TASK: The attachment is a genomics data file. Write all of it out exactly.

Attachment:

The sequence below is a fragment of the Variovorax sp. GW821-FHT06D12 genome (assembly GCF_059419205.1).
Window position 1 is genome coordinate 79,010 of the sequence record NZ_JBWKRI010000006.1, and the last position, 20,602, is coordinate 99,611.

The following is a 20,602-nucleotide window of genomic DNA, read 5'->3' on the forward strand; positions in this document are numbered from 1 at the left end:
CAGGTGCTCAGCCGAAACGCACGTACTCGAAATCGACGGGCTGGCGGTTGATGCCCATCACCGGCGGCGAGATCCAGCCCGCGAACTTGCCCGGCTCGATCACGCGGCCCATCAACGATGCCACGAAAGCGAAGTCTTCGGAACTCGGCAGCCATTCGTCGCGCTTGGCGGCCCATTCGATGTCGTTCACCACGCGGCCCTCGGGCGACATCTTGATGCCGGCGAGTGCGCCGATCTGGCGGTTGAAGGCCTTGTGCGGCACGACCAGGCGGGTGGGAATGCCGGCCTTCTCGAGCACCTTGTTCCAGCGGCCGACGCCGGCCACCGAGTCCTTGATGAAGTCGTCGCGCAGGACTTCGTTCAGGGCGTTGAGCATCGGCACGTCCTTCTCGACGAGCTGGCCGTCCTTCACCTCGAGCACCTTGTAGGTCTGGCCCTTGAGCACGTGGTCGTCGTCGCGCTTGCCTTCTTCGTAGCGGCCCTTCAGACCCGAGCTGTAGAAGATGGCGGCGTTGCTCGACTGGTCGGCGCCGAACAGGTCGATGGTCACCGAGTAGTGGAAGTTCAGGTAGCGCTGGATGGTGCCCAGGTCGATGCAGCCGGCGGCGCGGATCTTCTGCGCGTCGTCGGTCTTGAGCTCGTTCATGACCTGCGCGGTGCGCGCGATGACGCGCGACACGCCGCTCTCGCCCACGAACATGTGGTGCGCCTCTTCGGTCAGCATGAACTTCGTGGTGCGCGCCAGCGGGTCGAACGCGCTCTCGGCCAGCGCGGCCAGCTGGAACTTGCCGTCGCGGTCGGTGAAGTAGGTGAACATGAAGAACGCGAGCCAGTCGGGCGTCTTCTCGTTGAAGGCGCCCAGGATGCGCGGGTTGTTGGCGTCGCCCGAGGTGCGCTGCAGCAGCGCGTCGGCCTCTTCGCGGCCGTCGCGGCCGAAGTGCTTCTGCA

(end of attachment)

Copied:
The sequence below is a fragment of the Variovorax sp. GW821-FHT06D12 genome (assembly GCF_059419205.1).
Window position 1 is genome coordinate 79,010 of the sequence record NZ_JBWKRI010000006.1, and the last position, 20,602, is coordinate 99,611.

The following is a 20,602-nucleotide window of genomic DNA, read 5'->3' on the forward strand; positions in this document are numbered from 1 at the left end:
CAGGTGCTCAGCCGAAACGCACGTACTCGAAATCGACGGGCTGGCGGTTGATGCCCATCACCGGCGGCGAGATCCAGCCCGCGAACTTGCCCGGCTCGATCACGCGGCCCATCAACGATGCCACGAAAGCGAAGTCTTCGGAACTCGGCAGCCATTCGTCGCGCTTGGCGGCCCATTCGATGTCGTTCACCACGCGGCCCTCGGGCGACATCTTGATGCCGGCGAGTGCGCCGATCTGGCGGTTGAAGGCCTTGTGCGGCACGACCAGGCGGGTGGGAATGCCGGCCTTCTCGAGCACCTTGTTCCAGCGGCCGACGCCGGCCACCGAGTCCTTGATGAAGTCGTCGCGCAGGACTTCGTTCAGGGCGTTGAGCATCGGCACGTCCTTCTCGACGAGCTGGCCGTCCTTCACCTCGAGCACCTTGTAGGTCTGGCCCTTGAGCACGTGGTCGTCGTCGCGCTTGCCTTCTTCGTAGCGGCCCTTCAGACCCGAGCTGTAGAAGATGGCGGCGTTGCTCGACTGGTCGGCGCCGAACAGGTCGATGGTCACCGAGTAGTGGAAGTTCAGGTAGCGCTGGATGGTGCCCAGGTCGATGCAGCCGGCGGCGCGGATCTTCTGCGCGTCGTCGGTCTTGAGCTCGTTCATGACCTGCGCGGTGCGCGCGATGACGCGCGACACGCCGCTCTCGCCCACGAACATGTGGTGCGCCTCTTCGGTCAGCATGAACTTCGTGGTGCGCGCCAGCGGGTCGAACGCGCTCTCGGCCAGCGCGGCCAGCTGGAACTTGCCGTCGCGGTCGGTGAAGTAGGTGAACATGAAGAACGCGAGCCAGTCGGGCGTCTTCTCGTTGAAGGCGCCCAGGATGCGCGGGTTGTTGGCGTCGCCCGAGGTGCGCTGCAGCAGCGCGTCGGCCTCTTCGCGGCCGTCGCGGCCGAAGTGCTTCTGCA